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For NES purposes a casual must have neither an obligation nor a right to ongoing work

By Charles Power

Casuals are not entitled to paid annual leave under the National Employment Standard (NES) in the Fair Work Act 2009 (Cth).

In a recent ruling, WorkPac Pty Ltd v Skene (2018), the Federal Court examined when an employee is casual for the purposes of the NES.

The Court ruled that the essence of a casual is the absence of a firm advance obligation on the employee to provide ongoing work and similarly no firm advance commitment from the employer to offer continuing and indefinite work according to an agreed pattern of work.

The Court observed that the lack of this reciprocal obligation can manifest itself in irregular work patterns, uncertainty, discontinuity, intermittency of work and unpredictability. Those features will commonly reflect the fact that, whilst employed, the availability of work for the employee is short term and not ongoing and that the employer’s need for further work to be performed by the employee in the future is not reasonably predictable.

However, the absence of these features does not necessarily mean the employment is not casual.

When an employee is labelled a casual in an employment contract and is paid a casual loading, this shows the intent of the parties to create and continue a casual employment relationship. But, the Court will still undertake an objective assessment of the employment and surrounding circumstances to consider whether that intent has been put into practice and if achieved, has been maintained.

In WorkPac Pty Ltd v Skene (2018), the Court ruled a labour hire employee supplied to work as a dump truck driver at a mine was not a casual because his employment was:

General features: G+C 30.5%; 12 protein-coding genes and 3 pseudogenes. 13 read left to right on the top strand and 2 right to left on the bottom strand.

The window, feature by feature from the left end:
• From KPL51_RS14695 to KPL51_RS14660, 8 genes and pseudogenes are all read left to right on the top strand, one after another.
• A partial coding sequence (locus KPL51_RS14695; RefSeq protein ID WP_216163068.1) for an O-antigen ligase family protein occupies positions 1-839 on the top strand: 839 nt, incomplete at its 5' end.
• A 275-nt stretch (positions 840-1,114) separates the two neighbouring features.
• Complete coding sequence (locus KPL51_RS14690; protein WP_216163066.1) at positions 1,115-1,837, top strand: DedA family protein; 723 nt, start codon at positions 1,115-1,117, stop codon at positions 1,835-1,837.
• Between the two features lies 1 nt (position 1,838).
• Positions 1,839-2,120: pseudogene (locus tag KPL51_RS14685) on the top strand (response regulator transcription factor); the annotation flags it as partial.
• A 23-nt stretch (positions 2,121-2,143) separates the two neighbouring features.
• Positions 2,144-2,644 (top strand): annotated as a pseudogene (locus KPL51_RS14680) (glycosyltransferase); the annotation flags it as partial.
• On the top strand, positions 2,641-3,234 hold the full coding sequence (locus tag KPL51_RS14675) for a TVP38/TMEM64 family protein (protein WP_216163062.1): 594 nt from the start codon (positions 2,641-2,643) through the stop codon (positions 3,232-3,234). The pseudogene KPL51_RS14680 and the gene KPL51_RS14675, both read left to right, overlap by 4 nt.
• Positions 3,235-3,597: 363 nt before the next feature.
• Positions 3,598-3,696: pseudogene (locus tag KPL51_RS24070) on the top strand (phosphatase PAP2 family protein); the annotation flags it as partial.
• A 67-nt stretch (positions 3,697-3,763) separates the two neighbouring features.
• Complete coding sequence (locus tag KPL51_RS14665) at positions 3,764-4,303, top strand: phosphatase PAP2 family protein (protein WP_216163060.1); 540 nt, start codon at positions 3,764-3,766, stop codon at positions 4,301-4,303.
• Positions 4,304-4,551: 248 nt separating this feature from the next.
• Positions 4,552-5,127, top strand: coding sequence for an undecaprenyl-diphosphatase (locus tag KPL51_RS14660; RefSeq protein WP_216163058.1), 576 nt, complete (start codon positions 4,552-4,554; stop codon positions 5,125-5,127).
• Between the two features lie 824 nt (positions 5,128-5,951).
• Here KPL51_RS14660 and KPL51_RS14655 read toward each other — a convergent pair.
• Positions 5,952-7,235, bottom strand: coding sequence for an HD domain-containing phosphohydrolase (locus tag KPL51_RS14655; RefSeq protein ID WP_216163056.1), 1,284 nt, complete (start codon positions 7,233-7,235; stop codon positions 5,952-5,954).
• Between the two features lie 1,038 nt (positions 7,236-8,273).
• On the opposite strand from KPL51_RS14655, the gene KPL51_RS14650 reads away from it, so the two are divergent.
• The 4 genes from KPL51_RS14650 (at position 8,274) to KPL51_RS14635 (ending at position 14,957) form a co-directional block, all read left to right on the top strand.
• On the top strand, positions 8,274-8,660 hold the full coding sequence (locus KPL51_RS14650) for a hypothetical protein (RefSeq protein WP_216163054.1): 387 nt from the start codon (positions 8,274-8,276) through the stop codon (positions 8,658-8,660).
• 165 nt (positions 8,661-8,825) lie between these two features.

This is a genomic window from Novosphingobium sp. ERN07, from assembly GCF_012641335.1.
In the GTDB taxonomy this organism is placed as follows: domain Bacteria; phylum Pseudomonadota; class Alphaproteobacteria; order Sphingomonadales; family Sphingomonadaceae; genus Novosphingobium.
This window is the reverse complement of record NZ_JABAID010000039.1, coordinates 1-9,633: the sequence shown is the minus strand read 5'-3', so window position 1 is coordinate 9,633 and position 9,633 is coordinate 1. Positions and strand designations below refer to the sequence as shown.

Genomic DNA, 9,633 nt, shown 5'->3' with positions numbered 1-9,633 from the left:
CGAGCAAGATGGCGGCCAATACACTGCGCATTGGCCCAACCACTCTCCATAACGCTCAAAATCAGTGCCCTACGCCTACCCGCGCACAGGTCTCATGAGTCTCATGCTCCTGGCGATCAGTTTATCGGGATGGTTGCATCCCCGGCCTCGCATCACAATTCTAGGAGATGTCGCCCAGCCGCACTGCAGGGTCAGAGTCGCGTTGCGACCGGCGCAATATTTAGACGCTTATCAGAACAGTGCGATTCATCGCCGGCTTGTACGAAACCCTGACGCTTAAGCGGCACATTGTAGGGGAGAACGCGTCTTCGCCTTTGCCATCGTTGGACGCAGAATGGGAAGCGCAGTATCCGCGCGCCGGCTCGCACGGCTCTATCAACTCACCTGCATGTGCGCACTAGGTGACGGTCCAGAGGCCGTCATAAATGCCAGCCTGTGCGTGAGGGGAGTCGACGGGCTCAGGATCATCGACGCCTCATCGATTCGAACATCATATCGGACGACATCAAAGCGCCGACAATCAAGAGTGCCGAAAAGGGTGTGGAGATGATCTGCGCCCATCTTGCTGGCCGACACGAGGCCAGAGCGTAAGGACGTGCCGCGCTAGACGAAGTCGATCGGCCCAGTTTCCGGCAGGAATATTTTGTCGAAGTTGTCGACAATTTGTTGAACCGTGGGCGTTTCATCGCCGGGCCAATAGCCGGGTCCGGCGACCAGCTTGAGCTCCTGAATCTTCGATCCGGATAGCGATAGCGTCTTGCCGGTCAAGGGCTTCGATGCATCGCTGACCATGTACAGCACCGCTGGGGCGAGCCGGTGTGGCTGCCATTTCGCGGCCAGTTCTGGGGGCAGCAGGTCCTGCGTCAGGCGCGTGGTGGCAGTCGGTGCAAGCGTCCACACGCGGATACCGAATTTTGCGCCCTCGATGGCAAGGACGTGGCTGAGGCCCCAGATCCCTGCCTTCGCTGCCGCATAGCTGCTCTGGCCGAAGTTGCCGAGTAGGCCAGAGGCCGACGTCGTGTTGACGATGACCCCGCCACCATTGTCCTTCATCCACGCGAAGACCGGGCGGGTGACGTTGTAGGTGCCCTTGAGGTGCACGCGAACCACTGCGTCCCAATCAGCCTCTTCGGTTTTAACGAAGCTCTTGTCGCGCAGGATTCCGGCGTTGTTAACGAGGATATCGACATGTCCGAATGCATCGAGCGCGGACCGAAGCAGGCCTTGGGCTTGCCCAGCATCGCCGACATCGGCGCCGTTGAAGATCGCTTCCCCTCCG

• regular and predictable, i.e. his working arrangements and shifts were set 12 months in advance in accordance with a stable and organised roster;
  • continuous, save for one period of seven days that went unpaid but which was arranged with the host employer; and
  • facilitated by the fly-in, fly-out arrangement and the provision of accommodation at no cost to himself, which was inconsistent with the notion that the employee could elect to work on any day and not work for others without first making the necessary arrangements with the host employer.

Moreover, there was plainly an expectation the employee would be available, on an ongoing basis, to perform the duties required of him in accordance with his roster, until such time as the assignment was complete.

The work undertaken by the employee was not subject to significant fluctuation from one day, or one week, or one month, or one year to the next. The hours of work were regular and certain.

This finding was despite the fact that the employee was paid by the hour, his employment could be ended on an hour’s notice and his employer labelled the employment ‘casual’ to the employee’s knowledge.

The Court decided the issue on the fact that the employee had no choice in the days and hours he could work at the mine. The Court ruled that it could not be said there was an absence of a firm advance commitment as to the duration of employment, or the days (or hours) the employee would work. Those matters were clear and predicable and set 12 months in advance.

The employee was paid by the hour, but not engaged as such.

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